Plans for job cuts at the University of Leeds will leave it with the highest ratio of students to staff of any institution in the Russell Group of large research-intensive universities, the University and College Union claims.
The union says that a 10 per cent cut in academic staff would push Leeds from its current position two thirds of the way down a ranking of Russell Group institutions according to staff-to-student ratio (SSR) to the bottom of the table.
The university, however, has rejected the claims as “highly speculative”.
Leeds has announced that it is planning for annual savings of about £35 million from 2010.
The university has not confirmed the precise number of job losses, but the UCU said the plan was for 10 per cent of academic staff to go.
It said strike action was “on the cards” after Leeds UCU members voted to ballot for strike action and passed a motion of no confidence in Michael Arthur, the vice-chancellor.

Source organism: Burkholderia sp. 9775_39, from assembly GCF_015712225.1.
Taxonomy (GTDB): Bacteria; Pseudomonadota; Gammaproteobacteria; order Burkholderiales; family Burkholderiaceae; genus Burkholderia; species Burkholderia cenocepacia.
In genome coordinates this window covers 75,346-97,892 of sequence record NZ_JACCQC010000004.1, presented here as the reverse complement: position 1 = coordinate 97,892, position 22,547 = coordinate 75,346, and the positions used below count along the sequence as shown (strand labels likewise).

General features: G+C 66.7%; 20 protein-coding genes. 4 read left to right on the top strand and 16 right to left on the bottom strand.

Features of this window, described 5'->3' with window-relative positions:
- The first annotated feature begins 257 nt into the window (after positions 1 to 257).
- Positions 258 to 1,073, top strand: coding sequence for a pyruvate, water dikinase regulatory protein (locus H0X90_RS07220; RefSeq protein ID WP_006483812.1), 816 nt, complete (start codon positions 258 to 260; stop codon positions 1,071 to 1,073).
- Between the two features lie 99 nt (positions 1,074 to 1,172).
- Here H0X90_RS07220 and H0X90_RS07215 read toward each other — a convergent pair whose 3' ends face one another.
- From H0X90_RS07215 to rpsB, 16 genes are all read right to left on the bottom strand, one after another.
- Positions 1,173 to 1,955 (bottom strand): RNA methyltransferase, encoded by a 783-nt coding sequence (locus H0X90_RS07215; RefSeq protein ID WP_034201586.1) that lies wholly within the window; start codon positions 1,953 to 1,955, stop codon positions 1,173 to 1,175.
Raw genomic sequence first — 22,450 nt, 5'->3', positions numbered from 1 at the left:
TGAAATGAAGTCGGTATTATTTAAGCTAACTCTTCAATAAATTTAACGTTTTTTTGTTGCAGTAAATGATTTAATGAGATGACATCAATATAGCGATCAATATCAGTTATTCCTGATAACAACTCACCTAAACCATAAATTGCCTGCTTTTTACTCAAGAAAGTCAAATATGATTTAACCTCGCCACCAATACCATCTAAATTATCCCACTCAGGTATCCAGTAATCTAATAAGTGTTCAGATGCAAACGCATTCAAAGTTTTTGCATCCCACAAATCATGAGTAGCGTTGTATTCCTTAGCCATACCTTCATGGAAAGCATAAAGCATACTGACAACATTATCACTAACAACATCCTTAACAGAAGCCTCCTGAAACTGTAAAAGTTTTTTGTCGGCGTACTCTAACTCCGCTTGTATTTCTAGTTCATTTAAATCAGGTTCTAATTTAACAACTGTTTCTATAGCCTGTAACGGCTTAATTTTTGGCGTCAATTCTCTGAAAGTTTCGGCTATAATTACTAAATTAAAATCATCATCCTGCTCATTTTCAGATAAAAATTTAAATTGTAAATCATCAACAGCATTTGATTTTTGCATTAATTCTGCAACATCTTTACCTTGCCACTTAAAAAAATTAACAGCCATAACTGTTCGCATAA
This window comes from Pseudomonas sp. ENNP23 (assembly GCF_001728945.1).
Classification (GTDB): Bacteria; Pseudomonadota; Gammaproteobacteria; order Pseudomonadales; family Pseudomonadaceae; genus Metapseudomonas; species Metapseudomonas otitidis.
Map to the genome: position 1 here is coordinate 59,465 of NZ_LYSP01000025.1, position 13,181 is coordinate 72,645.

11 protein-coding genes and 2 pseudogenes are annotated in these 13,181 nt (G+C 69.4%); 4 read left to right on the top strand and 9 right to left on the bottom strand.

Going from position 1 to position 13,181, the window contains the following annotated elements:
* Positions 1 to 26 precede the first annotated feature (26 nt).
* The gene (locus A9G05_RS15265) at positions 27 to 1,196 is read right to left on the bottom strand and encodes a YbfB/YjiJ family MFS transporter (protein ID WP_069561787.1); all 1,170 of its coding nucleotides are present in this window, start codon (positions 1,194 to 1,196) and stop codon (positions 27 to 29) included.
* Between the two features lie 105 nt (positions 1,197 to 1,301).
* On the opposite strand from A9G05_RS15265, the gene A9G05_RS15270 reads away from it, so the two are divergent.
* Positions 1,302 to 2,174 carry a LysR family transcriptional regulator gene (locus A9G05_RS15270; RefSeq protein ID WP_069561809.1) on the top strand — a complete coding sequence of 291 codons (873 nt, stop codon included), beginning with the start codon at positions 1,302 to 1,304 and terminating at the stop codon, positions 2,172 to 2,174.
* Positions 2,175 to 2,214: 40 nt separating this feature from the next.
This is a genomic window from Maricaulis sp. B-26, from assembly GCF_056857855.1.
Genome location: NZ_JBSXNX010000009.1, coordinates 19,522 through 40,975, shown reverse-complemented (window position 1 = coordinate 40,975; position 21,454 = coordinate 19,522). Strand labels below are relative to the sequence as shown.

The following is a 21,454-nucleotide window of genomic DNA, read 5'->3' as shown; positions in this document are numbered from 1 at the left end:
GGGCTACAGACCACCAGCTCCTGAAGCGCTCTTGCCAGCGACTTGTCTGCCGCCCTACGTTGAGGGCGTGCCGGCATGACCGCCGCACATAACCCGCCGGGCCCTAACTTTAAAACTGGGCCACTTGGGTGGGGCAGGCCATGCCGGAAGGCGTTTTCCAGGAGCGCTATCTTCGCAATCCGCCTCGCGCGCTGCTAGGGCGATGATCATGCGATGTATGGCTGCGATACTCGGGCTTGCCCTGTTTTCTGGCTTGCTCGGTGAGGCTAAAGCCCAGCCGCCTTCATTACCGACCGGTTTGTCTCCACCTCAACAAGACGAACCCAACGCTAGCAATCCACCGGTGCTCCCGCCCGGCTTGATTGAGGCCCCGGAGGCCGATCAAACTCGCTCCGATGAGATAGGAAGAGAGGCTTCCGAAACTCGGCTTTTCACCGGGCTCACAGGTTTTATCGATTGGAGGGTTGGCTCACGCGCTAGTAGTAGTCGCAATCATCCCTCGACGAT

At present Leeds has an SSR of 15.8:1, the UCU says, which is better than local rivals and fellow Russell Group members the University of Manchester (15.9:1), the University of Sheffield (16.4:1) and Newcastle University (17.0:1).
However, the union claims that cutting jobs would raise the SSR to 17.6:1 and push Leeds to the bottom of the Russell Group table.
The union based its calculations on figures for 2007-08 from the Higher Education Statistics Agency.
Sally Hunt, the UCU general secretary, said: “The University of Leeds has a proud reputation, and I fail to understand why it would want to risk seriously damaging it. UCU members at Leeds have made it clear that they will fight to save jobs and the institution’s reputation, and they have the full support of the national union.”
A Leeds spokeswoman said: “Clearly it is not possible to reduce staff without affecting the staff-to-student ratio, but claims that this will put Leeds at the bottom of a league table are highly speculative.
“Every university in the land will also be taking steps to cut costs. We will do our utmost to preserve academic excellence, high-quality education and the integration of teaching and research at the university.”